Many people speak English as their first language. It is one of the most commonly spoken languages in the world.
Some of the words and phrase we Nigerians use often cannot be found in the dictionary. Some are words you picked up from others and they have become quite a norm.
It is not only the uneducated folks that are guilty of using these wrong words as the very educated Nigerians also use the English language inappropriately.
Below are words Nigerians use that doesn’t exist in the English dictionary.
When Nigerians say go-slow, they mean congested traffic, which is wrong. The meaning of go-slow in the English dictionary is, a form of industrial action in which work or progress is deliberately delayed or slowed down.
This word is used on a daily basis by many Nigerians when they intend to say a woman has lost her virginity. There is no word like disvirgin. The correct word to use is deflower. Disvirgin simply does not exist.
Nigerians use the word to describe a situation where a driver indicates to other drivers that he/she wants to take a turn. It is used so often, that it has started to sound like proper English.
Every Nigerian knows “flashing” to mean when someone calls your mobile phone and cuts off before you answer. The word ‘flash’ is so common among Nigerians and its used at least once daily by many. Flash has different meanings but none has anything to do with a phone call. The word doesn’t exist in that sense in English.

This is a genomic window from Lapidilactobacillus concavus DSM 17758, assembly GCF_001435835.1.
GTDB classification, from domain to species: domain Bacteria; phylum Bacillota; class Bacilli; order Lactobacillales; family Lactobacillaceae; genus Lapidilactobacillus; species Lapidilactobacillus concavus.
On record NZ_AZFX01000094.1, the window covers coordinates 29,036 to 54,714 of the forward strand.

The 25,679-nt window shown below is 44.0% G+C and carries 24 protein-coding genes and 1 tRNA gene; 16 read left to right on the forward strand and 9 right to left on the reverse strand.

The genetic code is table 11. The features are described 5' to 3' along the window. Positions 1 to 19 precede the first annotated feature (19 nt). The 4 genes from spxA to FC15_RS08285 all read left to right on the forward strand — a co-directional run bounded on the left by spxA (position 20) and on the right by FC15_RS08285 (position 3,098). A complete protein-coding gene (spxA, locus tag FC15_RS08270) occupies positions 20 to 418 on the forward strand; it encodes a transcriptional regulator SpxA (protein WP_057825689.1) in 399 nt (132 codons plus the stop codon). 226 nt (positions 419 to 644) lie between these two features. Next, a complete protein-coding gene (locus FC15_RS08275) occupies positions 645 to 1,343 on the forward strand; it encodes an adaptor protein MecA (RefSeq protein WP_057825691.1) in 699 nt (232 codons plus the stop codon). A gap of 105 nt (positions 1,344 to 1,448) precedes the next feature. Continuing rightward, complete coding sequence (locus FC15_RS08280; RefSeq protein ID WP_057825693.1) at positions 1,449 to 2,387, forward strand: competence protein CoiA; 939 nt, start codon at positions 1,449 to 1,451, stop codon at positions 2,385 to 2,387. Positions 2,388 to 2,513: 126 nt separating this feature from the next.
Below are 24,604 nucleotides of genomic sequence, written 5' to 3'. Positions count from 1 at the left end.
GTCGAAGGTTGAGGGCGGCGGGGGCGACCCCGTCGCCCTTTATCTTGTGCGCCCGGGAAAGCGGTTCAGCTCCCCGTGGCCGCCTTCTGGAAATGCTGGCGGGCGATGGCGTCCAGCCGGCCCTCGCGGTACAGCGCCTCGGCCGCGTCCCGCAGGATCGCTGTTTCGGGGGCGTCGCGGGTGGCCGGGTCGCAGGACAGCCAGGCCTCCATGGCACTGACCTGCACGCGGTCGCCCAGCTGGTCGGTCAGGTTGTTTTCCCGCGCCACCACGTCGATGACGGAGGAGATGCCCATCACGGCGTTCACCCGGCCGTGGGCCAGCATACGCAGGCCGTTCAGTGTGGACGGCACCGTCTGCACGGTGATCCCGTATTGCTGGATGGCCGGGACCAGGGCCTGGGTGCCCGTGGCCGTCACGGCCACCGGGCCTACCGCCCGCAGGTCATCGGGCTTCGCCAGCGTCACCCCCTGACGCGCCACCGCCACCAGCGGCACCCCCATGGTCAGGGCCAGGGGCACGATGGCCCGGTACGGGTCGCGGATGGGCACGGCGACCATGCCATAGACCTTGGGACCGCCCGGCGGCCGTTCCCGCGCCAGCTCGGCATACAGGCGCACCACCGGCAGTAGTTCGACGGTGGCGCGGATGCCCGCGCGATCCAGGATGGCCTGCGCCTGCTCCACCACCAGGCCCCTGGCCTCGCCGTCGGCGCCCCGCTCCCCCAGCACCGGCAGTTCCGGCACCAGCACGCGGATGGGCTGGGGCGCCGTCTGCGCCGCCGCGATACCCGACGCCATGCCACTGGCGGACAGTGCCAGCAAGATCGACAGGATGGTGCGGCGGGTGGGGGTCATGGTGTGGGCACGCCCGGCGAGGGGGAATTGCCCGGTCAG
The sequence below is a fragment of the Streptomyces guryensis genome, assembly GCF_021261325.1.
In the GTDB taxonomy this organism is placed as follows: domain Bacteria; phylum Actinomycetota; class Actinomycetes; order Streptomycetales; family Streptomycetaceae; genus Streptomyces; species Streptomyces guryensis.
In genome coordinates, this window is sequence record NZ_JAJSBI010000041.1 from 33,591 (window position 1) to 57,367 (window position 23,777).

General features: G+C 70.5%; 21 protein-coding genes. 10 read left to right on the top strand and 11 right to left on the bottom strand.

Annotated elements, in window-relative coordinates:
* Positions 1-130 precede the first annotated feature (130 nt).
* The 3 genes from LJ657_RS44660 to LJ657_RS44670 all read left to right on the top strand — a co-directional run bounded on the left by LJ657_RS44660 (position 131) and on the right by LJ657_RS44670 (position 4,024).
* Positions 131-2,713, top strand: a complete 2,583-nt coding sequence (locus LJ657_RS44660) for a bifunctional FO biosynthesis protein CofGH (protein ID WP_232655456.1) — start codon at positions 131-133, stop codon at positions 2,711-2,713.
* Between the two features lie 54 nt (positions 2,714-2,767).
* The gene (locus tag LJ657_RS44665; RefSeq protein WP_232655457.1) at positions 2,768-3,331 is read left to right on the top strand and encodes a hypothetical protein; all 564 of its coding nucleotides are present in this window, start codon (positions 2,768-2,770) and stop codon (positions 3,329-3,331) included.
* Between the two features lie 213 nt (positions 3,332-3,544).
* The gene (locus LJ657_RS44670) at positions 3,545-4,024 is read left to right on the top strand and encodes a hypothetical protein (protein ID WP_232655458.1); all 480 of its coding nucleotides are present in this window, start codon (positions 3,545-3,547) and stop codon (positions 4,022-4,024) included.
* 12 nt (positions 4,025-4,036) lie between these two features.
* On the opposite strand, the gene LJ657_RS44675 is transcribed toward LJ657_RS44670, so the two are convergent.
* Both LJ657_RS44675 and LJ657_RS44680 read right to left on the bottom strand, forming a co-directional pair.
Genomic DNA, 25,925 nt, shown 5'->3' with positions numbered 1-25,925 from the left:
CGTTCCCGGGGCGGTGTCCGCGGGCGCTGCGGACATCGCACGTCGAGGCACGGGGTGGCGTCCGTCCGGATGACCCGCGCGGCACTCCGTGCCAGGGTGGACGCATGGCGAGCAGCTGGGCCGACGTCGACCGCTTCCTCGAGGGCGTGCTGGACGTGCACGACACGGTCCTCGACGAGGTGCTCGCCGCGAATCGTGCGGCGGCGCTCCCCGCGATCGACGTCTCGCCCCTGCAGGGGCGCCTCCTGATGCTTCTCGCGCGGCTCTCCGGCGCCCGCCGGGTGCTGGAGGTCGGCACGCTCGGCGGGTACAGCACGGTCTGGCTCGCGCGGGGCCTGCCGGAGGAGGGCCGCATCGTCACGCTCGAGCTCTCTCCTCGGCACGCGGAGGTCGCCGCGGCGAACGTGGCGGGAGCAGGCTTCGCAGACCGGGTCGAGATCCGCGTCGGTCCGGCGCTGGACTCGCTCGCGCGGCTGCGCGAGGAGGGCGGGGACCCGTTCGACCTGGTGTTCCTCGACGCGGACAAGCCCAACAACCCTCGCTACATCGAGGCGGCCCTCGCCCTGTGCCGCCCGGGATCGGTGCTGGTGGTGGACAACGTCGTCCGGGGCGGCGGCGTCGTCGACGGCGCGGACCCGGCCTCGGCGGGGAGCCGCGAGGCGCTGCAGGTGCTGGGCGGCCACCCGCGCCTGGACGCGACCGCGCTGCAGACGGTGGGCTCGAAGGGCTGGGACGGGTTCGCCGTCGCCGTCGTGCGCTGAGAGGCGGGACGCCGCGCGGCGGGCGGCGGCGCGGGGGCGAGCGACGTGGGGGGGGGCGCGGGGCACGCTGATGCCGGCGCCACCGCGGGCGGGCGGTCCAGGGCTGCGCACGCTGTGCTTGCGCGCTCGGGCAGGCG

Don’t be tempted to use the word ‘installmentally’. Though it sounds correct, it isn’t. There is no such word in the English dictionary as it only exists only in the Nigerian edition of English language. The correct thing to say is ‘in installments’.
What exists in English dictionaries is ‘opportune,’ without ‘d’ at the end. Opportune means ‘timely’ or ‘well-time, especially convenient or appropriate for a particular action or event. Opportuned is only common in Nigerian English.
This is a word which Nigerians use to describe someone that is being deceitful or crafty. The right word is cunning not cunny.
8. Next tomorrow
Most Nigerians generally use “next tomorrow” but there is not such word as next tomorrow. Instead you should say, “a day after tomorrow”.
Nigerians probably got the word from pack. The right word is dustpan. Since dustpan packs dirt, Nigerians like to call it packer.
It is common to hear Nigerians describe a meal that has too much pepper in it as pepperish. The proper word should be ‘peppery’. No native English speaker uses the word pepperish” to describe the burning sensation we feel from eating pepper.
We know this article hit you like.. LOL But the English language is a finicky one and it’s ever changing. Words are updated and definitions change. New words are added every year and some are retired. Very few people will ever master the entire language and the rest of us will just have to do the best we can!
So these words might end up in there one day. However, at the moment they’re mostly used by Nigerians only and are considered wrong.